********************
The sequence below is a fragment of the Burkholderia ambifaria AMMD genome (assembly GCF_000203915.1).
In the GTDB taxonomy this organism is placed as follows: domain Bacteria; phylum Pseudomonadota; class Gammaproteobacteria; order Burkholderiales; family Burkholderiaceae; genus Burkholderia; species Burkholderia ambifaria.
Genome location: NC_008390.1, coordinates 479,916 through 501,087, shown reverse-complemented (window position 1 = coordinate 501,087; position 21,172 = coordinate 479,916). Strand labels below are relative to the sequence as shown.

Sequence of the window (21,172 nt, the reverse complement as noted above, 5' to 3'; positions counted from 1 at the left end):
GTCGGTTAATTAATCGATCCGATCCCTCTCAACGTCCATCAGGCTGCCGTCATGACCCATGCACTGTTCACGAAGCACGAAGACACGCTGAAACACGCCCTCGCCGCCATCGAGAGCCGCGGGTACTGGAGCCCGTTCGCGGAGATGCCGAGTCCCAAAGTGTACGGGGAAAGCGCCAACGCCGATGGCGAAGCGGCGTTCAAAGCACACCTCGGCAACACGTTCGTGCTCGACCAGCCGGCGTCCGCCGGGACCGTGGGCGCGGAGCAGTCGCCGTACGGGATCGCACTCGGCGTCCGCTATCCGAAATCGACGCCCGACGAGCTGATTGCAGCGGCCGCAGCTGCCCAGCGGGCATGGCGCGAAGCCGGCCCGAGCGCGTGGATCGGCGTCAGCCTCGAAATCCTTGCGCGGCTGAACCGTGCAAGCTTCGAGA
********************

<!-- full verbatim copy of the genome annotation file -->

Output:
The sequence below is a fragment of the Burkholderia ambifaria AMMD genome (assembly GCF_000203915.1).
In the GTDB taxonomy this organism is placed as follows: domain Bacteria; phylum Pseudomonadota; class Gammaproteobacteria; order Burkholderiales; family Burkholderiaceae; genus Burkholderia; species Burkholderia ambifaria.
Genome location: NC_008390.1, coordinates 479,916 through 501,087, shown reverse-complemented (window position 1 = coordinate 501,087; position 21,172 = coordinate 479,916). Strand labels below are relative to the sequence as shown.

Sequence of the window (21,172 nt, the reverse complement as noted above, 5' to 3'; positions counted from 1 at the left end):
GTCGGTTAATTAATCGATCCGATCCCTCTCAACGTCCATCAGGCTGCCGTCATGACCCATGCACTGTTCACGAAGCACGAAGACACGCTGAAACACGCCCTCGCCGCCATCGAGAGCCGCGGGTACTGGAGCCCGTTCGCGGAGATGCCGAGTCCCAAAGTGTACGGGGAAAGCGCCAACGCCGATGGCGAAGCGGCGTTCAAAGCACACCTCGGCAACACGTTCGTGCTCGACCAGCCGGCGTCCGCCGGGACCGTGGGCGCGGAGCAGTCGCCGTACGGGATCGCACTCGGCGTCCGCTATCCGAAATCGACGCCCGACGAGCTGATTGCAGCGGCCGCAGCTGCCCAGCGGGCATGGCGCGAAGCCGGCCCGAGCGCGTGGATCGGCGTCAGCCTCGAAATCCTTGCGCGGCTGAACCGTGCAAGCTTCGAGA